Nō tēnei wā ka tae te rongo ki a Tū-pāhau kua riro te whenua o ana tūpuna i te tangata kē (NIT 1995:155). / At this time the news reached Tū-pāhau that the land of his ancestors had been seized by strangers.
2. (noun) different person.
Otirā ki a Rangi-uia, tohunga o Te Rāwheoro, he tangata kē a Paikea, whitia ana ko Kahutia-te-rangi (M 2006:438). / But according to Rangi-uia, high priest of Te Rāwheoro (School of Sacred Learning), Paikea was a different person who was confused with Kahutia-te-rangi (M 2006:439).
pou tangata Play
1. (noun) supporter, backer, champion, guardian.
Nā, i muri o ēnei pou, ko ngā pou whenua me ngā pou tangata, i whakakotahi ai ngā iwi ki raro i te Kīngitanga (Wh4 2004:18). / Now, as well as these gatherings of support there are the landmarks symbolising support and the supporters that unite the tribes under the King Movement.
tangata whai Play
1. (noun) settler - tāngata whai (plural).
Kotahi tonu te whakaaro o te tangata whai o Taranaki, arā, e whakatutuki ana a Kātātore mā i te kaupapa here a te hunga e kīia nei ko te rōpū pupuri whenua (TTR 1990:214). / The Taranaki settler only had one conclusion, that was that Kātātore and his supports were carrying out the policy of the group called the land league.
Ko ngā raruraru nunui i ūwhia ki runga i te Māori i muri mai i te hainatanga o te Tiriti o Waitangi i te tau 1840, ko te minamina o ngā tāngata whai kua kaha haere nei te taetae mai kia rahi ake te whenua e riro i a rātou, me te kaha whakaparure haere i te tikanga noho a te Māori ina tīmata ana te whakapāpā haere ki te Pākehā (TTR 1994:131). / The major problems imposed on Māori after the signing of the Treaty of Waitangi in 1840 were the desire of the growing settler population for more land, and increasing social disorganisation when coming into contact with Pākehā.
tūingoa tangata Play
1. (noun) personal noun, personal name - a word used to name a particular person, tribe, canoe, month and wai? (who?). These words are preceded by a when they follow i, ki, hei or kei, or are the subject of a sentence. After other prepositions, such as o and mō, the personal name follows directly.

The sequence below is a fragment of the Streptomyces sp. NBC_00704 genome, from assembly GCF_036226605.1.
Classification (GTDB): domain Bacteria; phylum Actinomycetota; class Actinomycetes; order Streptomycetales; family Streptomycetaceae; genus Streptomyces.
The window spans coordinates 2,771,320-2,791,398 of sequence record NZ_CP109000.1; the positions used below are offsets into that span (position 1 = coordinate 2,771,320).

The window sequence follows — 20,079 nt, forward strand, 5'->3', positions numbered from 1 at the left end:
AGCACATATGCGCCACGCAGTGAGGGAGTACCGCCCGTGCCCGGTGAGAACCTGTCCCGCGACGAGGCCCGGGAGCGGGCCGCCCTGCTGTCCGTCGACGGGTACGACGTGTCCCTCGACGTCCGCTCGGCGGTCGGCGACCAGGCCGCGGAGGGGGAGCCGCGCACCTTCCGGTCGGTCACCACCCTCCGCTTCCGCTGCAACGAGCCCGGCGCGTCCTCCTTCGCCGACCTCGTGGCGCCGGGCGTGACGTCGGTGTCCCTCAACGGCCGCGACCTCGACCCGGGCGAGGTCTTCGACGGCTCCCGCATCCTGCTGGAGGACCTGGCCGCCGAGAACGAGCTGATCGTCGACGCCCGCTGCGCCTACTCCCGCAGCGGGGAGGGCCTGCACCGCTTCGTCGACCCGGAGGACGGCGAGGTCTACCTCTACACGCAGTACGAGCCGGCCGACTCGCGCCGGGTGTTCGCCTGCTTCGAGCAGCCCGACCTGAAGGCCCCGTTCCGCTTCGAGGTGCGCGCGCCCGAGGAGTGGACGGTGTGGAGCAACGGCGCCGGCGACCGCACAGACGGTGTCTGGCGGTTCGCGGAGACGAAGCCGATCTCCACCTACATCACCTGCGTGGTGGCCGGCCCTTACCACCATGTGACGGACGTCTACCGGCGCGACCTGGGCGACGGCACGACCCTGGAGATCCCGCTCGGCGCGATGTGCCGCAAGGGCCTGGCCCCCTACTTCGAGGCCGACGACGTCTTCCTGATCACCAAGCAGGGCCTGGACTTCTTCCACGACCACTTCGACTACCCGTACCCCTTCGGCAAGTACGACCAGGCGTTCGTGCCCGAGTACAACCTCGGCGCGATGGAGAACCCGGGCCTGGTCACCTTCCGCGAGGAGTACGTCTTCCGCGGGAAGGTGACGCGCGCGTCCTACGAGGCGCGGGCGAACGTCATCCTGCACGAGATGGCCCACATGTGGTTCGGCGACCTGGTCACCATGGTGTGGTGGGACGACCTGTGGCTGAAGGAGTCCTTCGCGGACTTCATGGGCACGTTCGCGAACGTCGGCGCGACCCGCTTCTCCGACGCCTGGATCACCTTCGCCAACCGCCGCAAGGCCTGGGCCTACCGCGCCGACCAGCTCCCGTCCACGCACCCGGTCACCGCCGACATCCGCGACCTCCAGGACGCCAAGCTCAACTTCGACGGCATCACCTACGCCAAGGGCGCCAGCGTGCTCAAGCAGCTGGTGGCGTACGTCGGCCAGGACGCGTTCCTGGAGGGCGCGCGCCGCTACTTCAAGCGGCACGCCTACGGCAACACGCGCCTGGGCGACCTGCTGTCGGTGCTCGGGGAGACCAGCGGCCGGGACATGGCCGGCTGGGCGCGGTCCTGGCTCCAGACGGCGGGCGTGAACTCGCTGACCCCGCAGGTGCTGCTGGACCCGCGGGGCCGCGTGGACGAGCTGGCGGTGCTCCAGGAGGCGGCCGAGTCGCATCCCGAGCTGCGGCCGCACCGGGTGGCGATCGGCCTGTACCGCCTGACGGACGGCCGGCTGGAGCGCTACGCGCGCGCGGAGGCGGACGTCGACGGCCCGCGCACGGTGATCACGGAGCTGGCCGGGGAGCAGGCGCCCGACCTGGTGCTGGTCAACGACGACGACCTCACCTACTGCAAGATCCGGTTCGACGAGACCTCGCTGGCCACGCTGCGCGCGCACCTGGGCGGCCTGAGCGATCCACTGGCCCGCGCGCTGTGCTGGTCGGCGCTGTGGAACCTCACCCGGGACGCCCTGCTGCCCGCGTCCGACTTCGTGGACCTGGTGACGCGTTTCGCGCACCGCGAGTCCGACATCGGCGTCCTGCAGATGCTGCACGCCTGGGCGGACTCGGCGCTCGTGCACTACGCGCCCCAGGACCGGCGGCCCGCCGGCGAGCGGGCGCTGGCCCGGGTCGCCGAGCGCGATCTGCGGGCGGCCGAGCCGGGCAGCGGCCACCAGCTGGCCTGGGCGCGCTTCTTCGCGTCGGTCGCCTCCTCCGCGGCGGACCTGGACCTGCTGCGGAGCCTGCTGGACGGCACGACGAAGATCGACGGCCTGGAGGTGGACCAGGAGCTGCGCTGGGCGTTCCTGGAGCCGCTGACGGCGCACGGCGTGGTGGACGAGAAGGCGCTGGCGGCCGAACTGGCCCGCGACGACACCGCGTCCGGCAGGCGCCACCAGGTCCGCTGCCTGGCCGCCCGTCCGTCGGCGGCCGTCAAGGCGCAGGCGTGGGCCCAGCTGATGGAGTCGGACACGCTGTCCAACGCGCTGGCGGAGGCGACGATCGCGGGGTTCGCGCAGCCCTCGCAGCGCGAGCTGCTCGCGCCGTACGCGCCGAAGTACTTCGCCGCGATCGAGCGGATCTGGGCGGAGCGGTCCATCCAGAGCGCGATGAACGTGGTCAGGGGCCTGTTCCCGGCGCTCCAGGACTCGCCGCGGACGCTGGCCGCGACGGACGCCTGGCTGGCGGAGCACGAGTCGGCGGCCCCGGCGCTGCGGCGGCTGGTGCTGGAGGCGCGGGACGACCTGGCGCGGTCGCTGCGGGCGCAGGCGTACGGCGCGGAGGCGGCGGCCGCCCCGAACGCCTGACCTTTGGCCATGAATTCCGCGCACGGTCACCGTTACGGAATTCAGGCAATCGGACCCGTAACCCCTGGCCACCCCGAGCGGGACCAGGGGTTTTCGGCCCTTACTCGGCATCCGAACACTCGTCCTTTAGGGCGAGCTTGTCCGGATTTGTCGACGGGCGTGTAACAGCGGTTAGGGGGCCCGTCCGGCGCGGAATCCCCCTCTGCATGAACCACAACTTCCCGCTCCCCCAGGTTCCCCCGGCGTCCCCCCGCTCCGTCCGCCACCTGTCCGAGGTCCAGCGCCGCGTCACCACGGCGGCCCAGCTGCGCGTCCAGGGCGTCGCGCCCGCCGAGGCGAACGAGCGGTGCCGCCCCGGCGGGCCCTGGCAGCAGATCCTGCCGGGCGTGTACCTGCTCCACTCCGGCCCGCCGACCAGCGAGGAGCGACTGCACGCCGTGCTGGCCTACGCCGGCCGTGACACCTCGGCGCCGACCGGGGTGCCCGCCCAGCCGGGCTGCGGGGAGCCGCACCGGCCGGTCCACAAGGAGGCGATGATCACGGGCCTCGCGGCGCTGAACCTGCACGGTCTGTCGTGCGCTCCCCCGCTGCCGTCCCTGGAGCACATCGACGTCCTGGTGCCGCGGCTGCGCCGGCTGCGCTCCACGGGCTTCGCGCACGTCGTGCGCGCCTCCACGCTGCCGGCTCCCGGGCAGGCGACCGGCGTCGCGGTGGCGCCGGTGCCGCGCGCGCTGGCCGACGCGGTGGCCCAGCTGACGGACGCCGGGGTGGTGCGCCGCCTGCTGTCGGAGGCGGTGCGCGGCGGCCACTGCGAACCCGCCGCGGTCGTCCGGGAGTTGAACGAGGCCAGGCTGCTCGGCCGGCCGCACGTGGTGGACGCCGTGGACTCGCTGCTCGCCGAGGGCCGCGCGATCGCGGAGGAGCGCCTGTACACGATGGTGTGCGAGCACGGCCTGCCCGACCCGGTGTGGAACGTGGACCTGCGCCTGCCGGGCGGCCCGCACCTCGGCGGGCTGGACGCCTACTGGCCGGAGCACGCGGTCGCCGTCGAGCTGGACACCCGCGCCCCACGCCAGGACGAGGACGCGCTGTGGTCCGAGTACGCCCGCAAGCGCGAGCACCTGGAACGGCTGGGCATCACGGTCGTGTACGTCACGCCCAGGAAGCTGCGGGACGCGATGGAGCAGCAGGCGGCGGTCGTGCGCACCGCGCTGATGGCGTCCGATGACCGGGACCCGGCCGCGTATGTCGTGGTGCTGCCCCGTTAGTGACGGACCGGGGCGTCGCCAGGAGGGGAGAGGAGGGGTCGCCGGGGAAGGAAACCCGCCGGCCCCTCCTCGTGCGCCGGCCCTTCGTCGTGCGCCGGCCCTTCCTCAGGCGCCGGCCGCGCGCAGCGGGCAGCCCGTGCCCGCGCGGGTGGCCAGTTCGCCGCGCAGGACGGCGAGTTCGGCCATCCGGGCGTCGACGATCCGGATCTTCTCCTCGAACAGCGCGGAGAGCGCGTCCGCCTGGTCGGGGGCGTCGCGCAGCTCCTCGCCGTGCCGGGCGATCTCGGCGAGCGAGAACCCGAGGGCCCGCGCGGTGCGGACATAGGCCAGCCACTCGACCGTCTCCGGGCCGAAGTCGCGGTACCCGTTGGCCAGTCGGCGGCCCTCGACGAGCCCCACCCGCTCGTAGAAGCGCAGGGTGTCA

He kaitito waiata a Hirini. / Sydney was a composer of songs.
See also tūmoko
tāngata kore Play
1. (verb) to be uninhabited.
Ka tāngata kore katoa rāpea tēnei whenua ka haerea nei, ā, tae noa mātou ki te wahapū o te moana o Wikitōria (TWMNT 11/8/1874:201). / This land that we travelled was completely uninhabited, right until we reached the harbour of Victoria.
whare tangata Play
1. (noun) house of humanity, womb, uterus.
Ko te wahine te whare tangata o te ao Māori – ā he mea whakanui rātou i tōna mana whakawhānau oranga (Te Ara 2014). / Women are the house of humanity of the Māori world – and they are venerated for creating life.
tangata ahuwhenua Play
1. (noun) farmer, agriculturist, agricultural worker, industrious person.
Ko Kahu-hunuhunu he tangata ahuwhenua mōhio ki te haere i ngā mahi o uta me te tai (Te Ara 2013). / Kahu-hunuhunu is an industrious man and one who knows how to manage works both on land and at sea (Te Ara 2013).
mana tangata Play
1. (noun) power and status accrued through one's leadership talents, human rights, mana of people.
Ka hoki whakamuri te mahara ki ngā rā e houkura ana te mana tangata (TTT 1/12/1929:1935). / The memory goes back to the days when people's mana was intact.
I haere ā tātou tamariki ki te pakanga kia mau ai te mana tangata me te mana whenua kei riro i te raupatu a te Tiamana (TTT 1/6/1924:60). / Our children went to the war in order to maintain the people's mana and authority over the land lest it be taken away by German conquest.
See also mana
tika tangata Play
1. (noun) human rights.
Kāore he kaupapa ture ā-tuhi tō Aotearoa hei tiaki i ngā tika o te tangata. Heoi he maha kē atu ngā tika tangata ka taka ki raro mai i ngā ture tuku iho o Ingarangi, me ngā ture tonu o tēnei motu (ngā ture mō ngā tika tangata me te aukati i te pana tangata) (Te Ara 2013). / New Zealand does not have a written constitution which guarantees people's rights. But there are many human rights that fall under laws inherited from Britain and the laws of this country (which set out human rights and outlaw discrimination).